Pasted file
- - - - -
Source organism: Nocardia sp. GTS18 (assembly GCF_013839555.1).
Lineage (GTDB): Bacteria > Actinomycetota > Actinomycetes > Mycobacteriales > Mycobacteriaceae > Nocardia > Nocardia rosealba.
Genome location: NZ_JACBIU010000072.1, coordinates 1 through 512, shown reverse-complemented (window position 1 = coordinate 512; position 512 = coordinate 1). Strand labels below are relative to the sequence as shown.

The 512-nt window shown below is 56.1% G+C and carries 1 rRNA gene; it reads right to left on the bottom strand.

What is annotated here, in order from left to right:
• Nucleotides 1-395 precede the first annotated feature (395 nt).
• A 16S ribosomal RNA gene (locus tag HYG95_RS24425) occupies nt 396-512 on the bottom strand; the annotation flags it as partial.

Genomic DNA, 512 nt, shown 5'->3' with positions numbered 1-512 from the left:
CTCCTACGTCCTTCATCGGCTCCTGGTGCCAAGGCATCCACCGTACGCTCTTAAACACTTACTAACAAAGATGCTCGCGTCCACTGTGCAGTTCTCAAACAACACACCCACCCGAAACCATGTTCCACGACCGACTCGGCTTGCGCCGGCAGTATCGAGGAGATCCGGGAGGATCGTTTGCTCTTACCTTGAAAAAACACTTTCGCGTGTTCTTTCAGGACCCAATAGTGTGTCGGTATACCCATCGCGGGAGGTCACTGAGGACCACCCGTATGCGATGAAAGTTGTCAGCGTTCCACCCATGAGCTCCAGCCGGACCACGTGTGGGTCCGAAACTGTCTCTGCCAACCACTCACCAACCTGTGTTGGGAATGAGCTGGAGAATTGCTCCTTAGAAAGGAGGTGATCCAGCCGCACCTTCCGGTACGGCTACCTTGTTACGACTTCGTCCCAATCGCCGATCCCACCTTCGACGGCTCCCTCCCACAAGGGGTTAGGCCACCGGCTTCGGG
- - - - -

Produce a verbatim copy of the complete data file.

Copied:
Source organism: Nocardia sp. GTS18 (assembly GCF_013839555.1).
Lineage (GTDB): Bacteria > Actinomycetota > Actinomycetes > Mycobacteriales > Mycobacteriaceae > Nocardia > Nocardia rosealba.
Genome location: NZ_JACBIU010000072.1, coordinates 1 through 512, shown reverse-complemented (window position 1 = coordinate 512; position 512 = coordinate 1). Strand labels below are relative to the sequence as shown.

The 512-nt window shown below is 56.1% G+C and carries 1 rRNA gene; it reads right to left on the bottom strand.

What is annotated here, in order from left to right:
• Nucleotides 1-395 precede the first annotated feature (395 nt).
• A 16S ribosomal RNA gene (locus tag HYG95_RS24425) occupies nt 396-512 on the bottom strand; the annotation flags it as partial.

Genomic DNA, 512 nt, shown 5'->3' with positions numbered 1-512 from the left:
CTCCTACGTCCTTCATCGGCTCCTGGTGCCAAGGCATCCACCGTACGCTCTTAAACACTTACTAACAAAGATGCTCGCGTCCACTGTGCAGTTCTCAAACAACACACCCACCCGAAACCATGTTCCACGACCGACTCGGCTTGCGCCGGCAGTATCGAGGAGATCCGGGAGGATCGTTTGCTCTTACCTTGAAAAAACACTTTCGCGTGTTCTTTCAGGACCCAATAGTGTGTCGGTATACCCATCGCGGGAGGTCACTGAGGACCACCCGTATGCGATGAAAGTTGTCAGCGTTCCACCCATGAGCTCCAGCCGGACCACGTGTGGGTCCGAAACTGTCTCTGCCAACCACTCACCAACCTGTGTTGGGAATGAGCTGGAGAATTGCTCCTTAGAAAGGAGGTGATCCAGCCGCACCTTCCGGTACGGCTACCTTGTTACGACTTCGTCCCAATCGCCGATCCCACCTTCGACGGCTCCCTCCCACAAGGGGTTAGGCCACCGGCTTCGGG